This past week, I've been listening to Creativity, Inc.: Overcoming the Unseen Forces That Stand in the Way of True Inspiration. It's by Ed Catmull, president of Pixar Animation, and it has been absolutely fascinating so far. His thoughts on cultivating a creative environment, collaborating with others, and pursuing your dreams have resonated with and inspired me more than I was expecting.
This isn't a review of the book because I'm not even a third of the way through it yet, but I wanted to explore one of the topics I've found most interesting so far.
Long before the Pixar we all know and love was born, Ed worked for George Lucas in, what was then, the brand-new computer department. Ed and his coworkers were developing a new editing process which had the potential to considerably shorten the amount of time it took to edit videos. Unfortunately, the film editors were not the least bit supportive or interested in this new process, and without them, Ed and his team didn't have anyone to actually use what they were working on. In Ed's words:
"They were perfectly happy with the system they had already mastered, which involved actually cutting film into snippets with razor blades and then pasting them back together. They couldn't have been less interested in making changes that would slow them down in the short term. They took comfort in their familiar ways, and change meant being uncomfortable. So when it came time to test our work, the editors refused to participate. Our certainty that video editing would revolutionize the process didn't matter, and neither did George's backing."Ed labeled this "the human resistance to change." Forty years later, and knowing what we now know, it sounds ludicrous that the film editors would have wanted to continue their painstaking and laborious cutting and pasting process instead of trying something new.
But I get it.
After Aaron was born, I tried three different pediatricians before I found one that I felt comfortable with. There wasn't anything particularly fantastic about her, but she didn't make me feel like a loser of a parent like the others had, so I figured she was probably my best option. As we added more children to our family and gradually moved farther and farther away from the clinic, we stayed with her because it felt safe and familiar.
There were other pediatricians who were much closer, but for some reason, it just sounded so daunting to call a new clinic, find a doctor who was taking new patients, transfer all of our records, drive to a new place, and get acquainted with a new staff and doctor. And what if we went through all that work and emotional effort and it didn't end up being any better? Or even, what if it was worse?!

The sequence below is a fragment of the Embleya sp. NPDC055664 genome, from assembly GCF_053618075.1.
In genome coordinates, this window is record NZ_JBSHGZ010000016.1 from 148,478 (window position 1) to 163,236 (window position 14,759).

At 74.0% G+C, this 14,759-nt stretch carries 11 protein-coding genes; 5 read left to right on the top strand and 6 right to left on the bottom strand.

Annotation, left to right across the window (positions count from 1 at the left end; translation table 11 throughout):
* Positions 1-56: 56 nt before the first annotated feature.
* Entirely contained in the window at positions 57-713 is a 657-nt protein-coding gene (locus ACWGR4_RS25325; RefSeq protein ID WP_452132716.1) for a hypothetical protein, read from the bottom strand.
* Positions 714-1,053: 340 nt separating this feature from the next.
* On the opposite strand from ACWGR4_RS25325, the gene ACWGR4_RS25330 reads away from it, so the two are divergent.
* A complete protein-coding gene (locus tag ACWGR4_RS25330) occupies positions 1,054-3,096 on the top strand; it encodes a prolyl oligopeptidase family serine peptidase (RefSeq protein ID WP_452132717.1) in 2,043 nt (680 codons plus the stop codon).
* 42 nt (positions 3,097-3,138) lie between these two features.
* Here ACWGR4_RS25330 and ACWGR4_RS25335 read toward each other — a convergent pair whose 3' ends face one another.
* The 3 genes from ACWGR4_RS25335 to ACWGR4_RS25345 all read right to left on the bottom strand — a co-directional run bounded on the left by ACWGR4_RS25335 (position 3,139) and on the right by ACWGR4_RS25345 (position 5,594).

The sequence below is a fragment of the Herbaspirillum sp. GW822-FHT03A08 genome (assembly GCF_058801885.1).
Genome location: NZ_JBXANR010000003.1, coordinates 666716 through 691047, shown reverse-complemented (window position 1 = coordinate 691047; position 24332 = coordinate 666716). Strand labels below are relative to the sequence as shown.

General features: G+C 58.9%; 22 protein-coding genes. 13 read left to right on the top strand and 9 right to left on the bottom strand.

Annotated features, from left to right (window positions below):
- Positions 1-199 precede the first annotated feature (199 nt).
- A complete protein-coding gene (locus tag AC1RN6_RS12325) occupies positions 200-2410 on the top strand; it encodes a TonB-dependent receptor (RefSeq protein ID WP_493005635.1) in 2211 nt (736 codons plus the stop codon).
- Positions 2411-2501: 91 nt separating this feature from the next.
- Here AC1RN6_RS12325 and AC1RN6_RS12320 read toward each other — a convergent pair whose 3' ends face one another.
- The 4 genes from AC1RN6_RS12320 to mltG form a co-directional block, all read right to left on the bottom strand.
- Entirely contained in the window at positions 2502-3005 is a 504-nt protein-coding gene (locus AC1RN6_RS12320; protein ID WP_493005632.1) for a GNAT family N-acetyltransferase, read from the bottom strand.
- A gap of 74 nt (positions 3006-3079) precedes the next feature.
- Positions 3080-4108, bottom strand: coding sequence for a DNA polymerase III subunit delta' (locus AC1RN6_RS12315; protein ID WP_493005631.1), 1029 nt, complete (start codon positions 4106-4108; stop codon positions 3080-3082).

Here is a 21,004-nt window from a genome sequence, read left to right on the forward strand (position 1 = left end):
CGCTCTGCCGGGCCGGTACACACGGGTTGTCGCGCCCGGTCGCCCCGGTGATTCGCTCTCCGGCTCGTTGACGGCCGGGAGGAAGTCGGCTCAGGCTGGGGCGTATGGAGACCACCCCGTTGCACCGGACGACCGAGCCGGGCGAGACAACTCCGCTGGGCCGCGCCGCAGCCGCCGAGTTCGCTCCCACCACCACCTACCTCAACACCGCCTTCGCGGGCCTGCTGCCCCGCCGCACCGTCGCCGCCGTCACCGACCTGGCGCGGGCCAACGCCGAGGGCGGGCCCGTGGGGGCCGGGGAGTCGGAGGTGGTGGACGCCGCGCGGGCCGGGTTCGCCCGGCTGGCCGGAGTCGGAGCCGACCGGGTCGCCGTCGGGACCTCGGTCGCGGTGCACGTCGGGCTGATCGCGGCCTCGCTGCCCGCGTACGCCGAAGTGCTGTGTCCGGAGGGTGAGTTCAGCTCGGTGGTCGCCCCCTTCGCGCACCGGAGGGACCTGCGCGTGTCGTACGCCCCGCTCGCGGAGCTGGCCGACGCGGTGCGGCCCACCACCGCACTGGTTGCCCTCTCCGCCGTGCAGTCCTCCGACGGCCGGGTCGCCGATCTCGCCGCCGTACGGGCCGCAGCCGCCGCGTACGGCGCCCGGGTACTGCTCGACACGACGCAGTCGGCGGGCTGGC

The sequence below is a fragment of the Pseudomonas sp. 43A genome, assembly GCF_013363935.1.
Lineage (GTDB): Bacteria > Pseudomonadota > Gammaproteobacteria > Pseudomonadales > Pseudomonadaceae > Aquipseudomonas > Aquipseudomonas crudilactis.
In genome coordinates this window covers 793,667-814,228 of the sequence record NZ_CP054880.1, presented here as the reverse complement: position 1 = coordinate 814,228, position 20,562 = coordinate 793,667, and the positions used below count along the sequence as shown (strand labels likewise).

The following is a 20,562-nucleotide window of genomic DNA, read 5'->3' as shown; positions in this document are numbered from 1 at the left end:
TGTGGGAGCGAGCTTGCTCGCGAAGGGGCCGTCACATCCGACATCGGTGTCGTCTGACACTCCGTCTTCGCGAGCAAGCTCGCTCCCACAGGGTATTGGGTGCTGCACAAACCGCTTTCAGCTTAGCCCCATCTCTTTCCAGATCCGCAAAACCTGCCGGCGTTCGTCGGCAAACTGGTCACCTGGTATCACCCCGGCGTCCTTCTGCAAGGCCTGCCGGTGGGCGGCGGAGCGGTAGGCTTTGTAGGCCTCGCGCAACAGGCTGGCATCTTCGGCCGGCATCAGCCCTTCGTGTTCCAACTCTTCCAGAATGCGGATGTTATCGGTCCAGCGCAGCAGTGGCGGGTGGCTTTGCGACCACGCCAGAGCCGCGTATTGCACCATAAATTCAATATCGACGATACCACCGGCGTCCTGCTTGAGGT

If it's that difficult to make a rather low-impacting decision (on average, each of my kids visits the doctor once a year for their annual checkups), no wonder it can be almost paralyzing to change something that has the potential to negatively affect your day-to-day life.
To put it even more simply than our pediatrician dilemma, consider the game of Rummikub. This was a favorite of my grandma's, and so she always obliged us by playing rounds and rounds of it when we visited her. Just like any rummy game, you're trying to create groups and runs with the end goal being to get rid of all your tiles before everyone else. The tiles are displayed in the middle of the table, and once they're down, they are free game for anyone else. You can steal and add and reshuffle as much as you want in order to lay down more tiles.
Sometimes it can get rather complicated. For example, you might have just one tile you want to lay down. You start going through the options in your head: If I disassemble that group of 12's, I can put one of them there and one of them there and keep one for myself. Then I can take the 11 from that run over there, etc. etc. In the end, the only thing to do is to try it: start breaking things up and rearranging, hoping that it all comes back together--different, but with your new tile in place.
But there's always the fear that you'll go through all that work and be left holding one lone tile at the end that doesn't have a place to go. And then what do you do? You have changed the board so completely that you can't possibly remember how it all started. Without meaning to, you didn't win the game, but lost it (and ruined it for everyone else).